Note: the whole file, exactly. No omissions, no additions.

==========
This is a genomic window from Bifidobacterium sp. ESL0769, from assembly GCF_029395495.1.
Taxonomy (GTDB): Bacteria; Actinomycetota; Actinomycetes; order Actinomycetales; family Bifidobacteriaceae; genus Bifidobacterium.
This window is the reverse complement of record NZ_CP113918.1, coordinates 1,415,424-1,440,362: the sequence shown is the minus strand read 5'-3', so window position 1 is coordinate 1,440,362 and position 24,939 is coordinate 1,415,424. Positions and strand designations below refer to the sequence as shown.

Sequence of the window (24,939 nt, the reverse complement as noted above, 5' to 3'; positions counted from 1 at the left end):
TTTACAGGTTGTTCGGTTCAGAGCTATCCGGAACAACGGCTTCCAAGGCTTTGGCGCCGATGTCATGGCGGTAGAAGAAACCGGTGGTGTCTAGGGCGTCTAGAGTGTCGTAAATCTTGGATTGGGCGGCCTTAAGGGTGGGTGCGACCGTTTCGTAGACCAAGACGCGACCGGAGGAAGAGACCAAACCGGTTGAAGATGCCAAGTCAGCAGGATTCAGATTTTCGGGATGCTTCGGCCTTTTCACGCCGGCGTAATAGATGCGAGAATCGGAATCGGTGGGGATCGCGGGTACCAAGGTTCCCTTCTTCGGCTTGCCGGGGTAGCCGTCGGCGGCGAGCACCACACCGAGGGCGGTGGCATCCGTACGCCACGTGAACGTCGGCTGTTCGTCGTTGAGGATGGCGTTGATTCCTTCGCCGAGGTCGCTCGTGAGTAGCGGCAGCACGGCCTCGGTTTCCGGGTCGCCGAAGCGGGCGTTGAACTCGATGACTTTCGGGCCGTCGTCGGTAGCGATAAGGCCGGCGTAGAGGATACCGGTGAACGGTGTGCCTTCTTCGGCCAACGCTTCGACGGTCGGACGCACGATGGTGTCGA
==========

This is a genomic window from Bifidobacterium sp. ESL0769, from assembly GCF_029395495.1.
Taxonomy (GTDB): Bacteria; Actinomycetota; Actinomycetes; order Actinomycetales; family Bifidobacteriaceae; genus Bifidobacterium.
This window is the reverse complement of record NZ_CP113918.1, coordinates 1,415,424-1,440,362: the sequence shown is the minus strand read 5'-3', so window position 1 is coordinate 1,440,362 and position 24,939 is coordinate 1,415,424. Positions and strand designations below refer to the sequence as shown.

Sequence of the window (24,939 nt, the reverse complement as noted above, 5' to 3'; positions counted from 1 at the left end):
TTTACAGGTTGTTCGGTTCAGAGCTATCCGGAACAACGGCTTCCAAGGCTTTGGCGCCGATGTCATGGCGGTAGAAGAAACCGGTGGTGTCTAGGGCGTCTAGAGTGTCGTAAATCTTGGATTGGGCGGCCTTAAGGGTGGGTGCGACCGTTTCGTAGACCAAGACGCGACCGGAGGAAGAGACCAAACCGGTTGAAGATGCCAAGTCAGCAGGATTCAGATTTTCGGGATGCTTCGGCCTTTTCACGCCGGCGTAATAGATGCGAGAATCGGAATCGGTGGGGATCGCGGGTACCAAGGTTCCCTTCTTCGGCTTGCCGGGGTAGCCGTCGGCGGCGAGCACCACACCGAGGGCGGTGGCATCCGTACGCCACGTGAACGTCGGCTGTTCGTCGTTGAGGATGGCGTTGATTCCTTCGCCGAGGTCGCTCGTGAGTAGCGGCAGCACGGCCTCGGTTTCCGGGTCGCCGAAGCGGGCGTTGAACTCGATGACTTTCGGGCCGTCGTCGGTAGCGATAAGGCCGGCGTAGAGGATACCGGTGAACGGTGTGCCTTCTTCGGCCAACGCTTCGACGGTCGGACGCACGATGGTGTCGA